CambridgeSpace — represented in Lego

Creating space for collaboration…

Designing physical space for effective collaboration

As we start our second month in CambridgeSpace we decided to pause for a morning and think about the space we’ve made our home. I’ve been working with the brilliant architect, designer, artist and TED fellow, Alison Killing to create a workshop to help people and organisations use their space to achieve their mission and collaborate well. We’ve called it Collaboration Space. Our idea is that there’s more than one reason why people collaborate, and an organisation’s purpose determines what physical space will work best for them.

To begin, we spent a few minutes in walking and then sitting meditation — getting connected to our bodies and aware of the space we were moving through. This was a good way to mark the transition from a manic Monday commute into introductions and then the real work of our workshop.

What is collaboration?

Over a career spent working in different countries, cultures and companies I’ve learnt that the drivers for collaboration vary from organisation to organisation and from task to task. We started by thinking about what sits at the heart of collaboration and decided that we were happy with what the good old Oxford English Dictionary had to say: “The action of working with someone to produce something” With that solid foundation we ran through some Lego-based exercises to experience different collaboration styles. We looked at three types of collaboration:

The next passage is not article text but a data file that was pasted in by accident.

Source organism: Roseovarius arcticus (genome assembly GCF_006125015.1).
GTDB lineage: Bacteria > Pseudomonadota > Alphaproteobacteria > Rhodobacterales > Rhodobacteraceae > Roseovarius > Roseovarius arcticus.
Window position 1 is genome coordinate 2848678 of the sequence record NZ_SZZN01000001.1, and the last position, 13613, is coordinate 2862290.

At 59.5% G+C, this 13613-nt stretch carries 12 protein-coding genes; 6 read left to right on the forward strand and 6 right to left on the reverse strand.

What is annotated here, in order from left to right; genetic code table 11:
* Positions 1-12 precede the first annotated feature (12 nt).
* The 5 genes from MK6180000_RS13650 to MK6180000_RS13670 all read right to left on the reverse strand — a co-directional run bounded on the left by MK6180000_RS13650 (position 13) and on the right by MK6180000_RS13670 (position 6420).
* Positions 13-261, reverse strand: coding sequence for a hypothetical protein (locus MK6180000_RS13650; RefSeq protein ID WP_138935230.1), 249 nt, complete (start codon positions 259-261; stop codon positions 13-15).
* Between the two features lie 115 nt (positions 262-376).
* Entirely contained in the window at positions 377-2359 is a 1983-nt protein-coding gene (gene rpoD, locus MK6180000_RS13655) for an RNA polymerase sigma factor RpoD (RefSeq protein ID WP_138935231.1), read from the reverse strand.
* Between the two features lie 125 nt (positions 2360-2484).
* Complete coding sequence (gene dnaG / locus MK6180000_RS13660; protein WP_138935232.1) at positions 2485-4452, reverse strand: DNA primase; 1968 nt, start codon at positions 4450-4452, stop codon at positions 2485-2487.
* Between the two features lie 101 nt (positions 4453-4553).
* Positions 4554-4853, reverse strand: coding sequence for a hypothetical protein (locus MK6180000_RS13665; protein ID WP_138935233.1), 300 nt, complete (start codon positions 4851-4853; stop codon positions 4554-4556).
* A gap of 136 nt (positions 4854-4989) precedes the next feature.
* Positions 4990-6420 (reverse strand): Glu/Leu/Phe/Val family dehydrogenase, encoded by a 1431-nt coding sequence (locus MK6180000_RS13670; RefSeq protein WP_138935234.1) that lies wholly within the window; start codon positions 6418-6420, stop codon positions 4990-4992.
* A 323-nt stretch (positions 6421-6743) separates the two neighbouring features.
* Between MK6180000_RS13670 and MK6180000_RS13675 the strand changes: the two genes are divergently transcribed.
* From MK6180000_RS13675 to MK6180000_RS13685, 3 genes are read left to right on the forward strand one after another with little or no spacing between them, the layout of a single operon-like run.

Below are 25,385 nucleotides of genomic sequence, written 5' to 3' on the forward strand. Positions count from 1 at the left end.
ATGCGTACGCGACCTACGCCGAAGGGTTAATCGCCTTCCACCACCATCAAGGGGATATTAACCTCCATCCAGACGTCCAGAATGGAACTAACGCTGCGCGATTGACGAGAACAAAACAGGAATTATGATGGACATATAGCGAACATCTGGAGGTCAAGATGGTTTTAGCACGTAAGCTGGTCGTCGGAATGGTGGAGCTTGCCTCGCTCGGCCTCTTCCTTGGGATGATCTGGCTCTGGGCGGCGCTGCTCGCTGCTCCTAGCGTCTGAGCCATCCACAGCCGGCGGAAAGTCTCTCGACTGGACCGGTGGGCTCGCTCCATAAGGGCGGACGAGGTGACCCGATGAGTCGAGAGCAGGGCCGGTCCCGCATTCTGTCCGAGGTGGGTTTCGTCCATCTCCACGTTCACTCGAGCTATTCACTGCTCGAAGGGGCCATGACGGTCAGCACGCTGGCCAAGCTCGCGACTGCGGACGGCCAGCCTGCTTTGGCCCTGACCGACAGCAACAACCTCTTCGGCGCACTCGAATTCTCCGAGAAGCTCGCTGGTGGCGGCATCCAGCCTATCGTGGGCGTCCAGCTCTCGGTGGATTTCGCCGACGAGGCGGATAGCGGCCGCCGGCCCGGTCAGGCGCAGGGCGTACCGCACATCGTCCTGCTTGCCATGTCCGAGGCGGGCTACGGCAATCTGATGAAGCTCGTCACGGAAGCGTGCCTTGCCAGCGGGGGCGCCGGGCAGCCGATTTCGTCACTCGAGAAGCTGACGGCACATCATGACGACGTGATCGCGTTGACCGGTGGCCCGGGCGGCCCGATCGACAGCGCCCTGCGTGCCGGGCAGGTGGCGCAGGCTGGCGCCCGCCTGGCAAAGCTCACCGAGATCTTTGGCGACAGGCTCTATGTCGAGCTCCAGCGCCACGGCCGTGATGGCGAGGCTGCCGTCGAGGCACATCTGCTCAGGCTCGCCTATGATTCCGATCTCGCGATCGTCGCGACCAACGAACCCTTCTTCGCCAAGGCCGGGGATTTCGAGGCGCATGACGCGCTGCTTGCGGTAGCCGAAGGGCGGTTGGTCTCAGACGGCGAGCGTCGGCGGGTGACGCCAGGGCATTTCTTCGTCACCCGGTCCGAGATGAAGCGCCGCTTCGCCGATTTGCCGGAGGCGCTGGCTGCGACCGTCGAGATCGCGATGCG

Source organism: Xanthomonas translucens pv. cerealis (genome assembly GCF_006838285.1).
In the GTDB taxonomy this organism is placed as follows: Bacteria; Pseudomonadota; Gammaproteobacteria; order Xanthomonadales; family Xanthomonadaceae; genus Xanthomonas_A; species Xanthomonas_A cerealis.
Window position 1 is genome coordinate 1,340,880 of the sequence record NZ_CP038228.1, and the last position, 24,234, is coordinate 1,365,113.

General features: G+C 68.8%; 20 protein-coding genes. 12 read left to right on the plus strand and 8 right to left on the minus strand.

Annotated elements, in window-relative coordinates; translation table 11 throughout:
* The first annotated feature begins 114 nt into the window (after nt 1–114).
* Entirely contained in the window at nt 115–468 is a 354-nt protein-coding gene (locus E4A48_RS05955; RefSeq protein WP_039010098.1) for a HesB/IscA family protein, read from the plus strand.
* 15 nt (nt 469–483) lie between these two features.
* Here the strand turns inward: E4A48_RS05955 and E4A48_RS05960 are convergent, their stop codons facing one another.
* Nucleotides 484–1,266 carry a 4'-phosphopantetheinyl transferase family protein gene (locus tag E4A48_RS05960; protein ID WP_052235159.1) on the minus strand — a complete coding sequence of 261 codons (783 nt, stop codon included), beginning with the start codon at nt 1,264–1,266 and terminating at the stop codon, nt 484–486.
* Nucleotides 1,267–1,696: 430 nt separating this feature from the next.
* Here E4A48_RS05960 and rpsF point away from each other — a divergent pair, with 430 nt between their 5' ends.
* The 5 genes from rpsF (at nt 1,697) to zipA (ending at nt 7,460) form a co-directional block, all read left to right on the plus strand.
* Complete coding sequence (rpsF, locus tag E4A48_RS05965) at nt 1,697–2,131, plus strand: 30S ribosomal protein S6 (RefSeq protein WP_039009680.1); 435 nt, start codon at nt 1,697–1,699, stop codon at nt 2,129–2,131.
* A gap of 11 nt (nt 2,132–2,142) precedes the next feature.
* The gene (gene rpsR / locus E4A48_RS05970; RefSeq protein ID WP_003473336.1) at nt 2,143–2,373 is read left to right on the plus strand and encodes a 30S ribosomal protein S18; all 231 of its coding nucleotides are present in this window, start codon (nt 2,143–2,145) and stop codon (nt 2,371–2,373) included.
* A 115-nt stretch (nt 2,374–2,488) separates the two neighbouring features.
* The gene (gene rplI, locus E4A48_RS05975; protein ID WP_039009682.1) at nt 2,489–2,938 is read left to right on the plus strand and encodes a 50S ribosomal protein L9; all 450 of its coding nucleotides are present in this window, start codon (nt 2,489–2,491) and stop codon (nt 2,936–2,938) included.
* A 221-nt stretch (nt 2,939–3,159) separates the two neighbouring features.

Create:

Collaborating to create new ideas from scratch.

Control:

Collaborating to control the quality and consistency or a product, where the goal is consistent high quality.

Compete:

Collaborating to move fast, to get the greatest number of widgets out in the shortest time.

Designing different zones for different tasks

We realised that doing this exercise for a co-working space is especially interesting. We don’t have a single organisation with one culture and product, we have many — and we have many different personal styles in the space too. Our conclusion was that we needed to provide different zones in the space, some for collaborative working or socialising and others for heads-down concentration.

With all this in mind we got back down on the carpet with the Lego to build a representation of our current space, and Alison led us through exercises that looked at what worked well and what could be improved. We ended the workshop with a discussion of how the difficulties identified in the workspace could be tackled, prioritised making changes (NOW>TOMORROW>LATER) and assigned those actions. The moment the workshop ended we said a warm thank-you and goodbye to Alison, and then people leapt up and started rearranging the co-working space to resolve the challenges we’d discussed.

Small changes can dramatically improve collaboration space

The space people work in has a huge impact on how they collaborate, how productive they are and also how happy they feel. It’s important to think about what you do or make and about your culture before thinking about layout and paint colours; the two are deeply intertwined. Often when people think about the space they work in, they are overwhelmed by the scale of the job and the feeling that you “only get one go.” What the Collaboration Space workshop at CambridgeSpace taught us was that the process can be huge fun, the changes can be easy and you can start to see and feel the difference in minutes.

Think about culture, not just paint colours — then make a change!